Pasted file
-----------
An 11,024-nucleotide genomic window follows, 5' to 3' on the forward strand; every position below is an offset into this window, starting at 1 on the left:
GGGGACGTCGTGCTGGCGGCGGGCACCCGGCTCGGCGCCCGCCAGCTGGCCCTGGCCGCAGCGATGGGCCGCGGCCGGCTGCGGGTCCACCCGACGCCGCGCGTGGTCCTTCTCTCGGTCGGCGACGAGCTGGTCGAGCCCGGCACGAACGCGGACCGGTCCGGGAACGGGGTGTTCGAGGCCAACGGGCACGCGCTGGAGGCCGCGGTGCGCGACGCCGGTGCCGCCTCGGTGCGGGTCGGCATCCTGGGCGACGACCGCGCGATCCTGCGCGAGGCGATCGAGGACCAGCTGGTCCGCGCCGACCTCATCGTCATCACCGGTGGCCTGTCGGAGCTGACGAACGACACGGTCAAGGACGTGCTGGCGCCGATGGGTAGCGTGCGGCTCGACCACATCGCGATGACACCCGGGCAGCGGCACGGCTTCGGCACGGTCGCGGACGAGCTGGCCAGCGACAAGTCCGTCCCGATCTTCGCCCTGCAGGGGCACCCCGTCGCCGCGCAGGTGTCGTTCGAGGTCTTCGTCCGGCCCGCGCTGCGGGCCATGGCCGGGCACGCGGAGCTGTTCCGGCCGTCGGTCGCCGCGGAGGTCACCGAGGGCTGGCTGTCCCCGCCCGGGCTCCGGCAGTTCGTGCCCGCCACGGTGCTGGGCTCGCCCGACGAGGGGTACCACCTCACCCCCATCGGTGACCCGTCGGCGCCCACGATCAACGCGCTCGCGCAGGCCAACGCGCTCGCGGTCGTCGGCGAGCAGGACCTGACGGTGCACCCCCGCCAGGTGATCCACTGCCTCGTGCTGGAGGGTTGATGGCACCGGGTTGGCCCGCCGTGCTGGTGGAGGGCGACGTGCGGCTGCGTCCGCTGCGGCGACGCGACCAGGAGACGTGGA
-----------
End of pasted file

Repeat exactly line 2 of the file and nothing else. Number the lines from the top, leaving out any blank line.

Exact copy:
GGGGACGTCGTGCTGGCGGCGGGCACCCGGCTCGGCGCCCGCCAGCTGGCCCTGGCCGCAGCGATGGGCCGCGGCCGGCTGCGGGTCCACCCGACGCCGCGCGTGGTCCTTCTCTCGGTCGGCGACGAGCTGGTCGAGCCCGGCACGAACGCGGACCGGTCCGGGAACGGGGTGTTCGAGGCCAACGGGCACGCGCTGGAGGCCGCGGTGCGCGACGCCGGTGCCGCCTCGGTGCGGGTCGGCATCCTGGGCGACGACCGCGCGATCCTGCGCGAGGCGATCGAGGACCAGCTGGTCCGCGCCGACCTCATCGTCATCACCGGTGGCCTGTCGGAGCTGACGAACGACACGGTCAAGGACGTGCTGGCGCCGATGGGTAGCGTGCGGCTCGACCACATCGCGATGACACCCGGGCAGCGGCACGGCTTCGGCACGGTCGCGGACGAGCTGGCCAGCGACAAGTCCGTCCCGATCTTCGCCCTGCAGGGGCACCCCGTCGCCGCGCAGGTGTCGTTCGAGGTCTTCGTCCGGCCCGCGCTGCGGGCCATGGCCGGGCACGCGGAGCTGTTCCGGCCGTCGGTCGCCGCGGAGGTCACCGAGGGCTGGCTGTCCCCGCCCGGGCTCCGGCAGTTCGTGCCCGCCACGGTGCTGGGCTCGCCCGACGAGGGGTACCACCTCACCCCCATCGGTGACCCGTCGGCGCCCACGATCAACGCGCTCGCGCAGGCCAACGCGCTCGCGGTCGTCGGCGAGCAGGACCTGACGGTGCACCCCCGCCAGGTGATCCACTGCCTCGTGCTGGAGGGTTGATGGCACCGGGTTGGCCCGCCGTGCTGGTGGAGGGCGACGTGCGGCTGCGTCCGCTGCGGCGACGCGACCAGGAGACGTGGA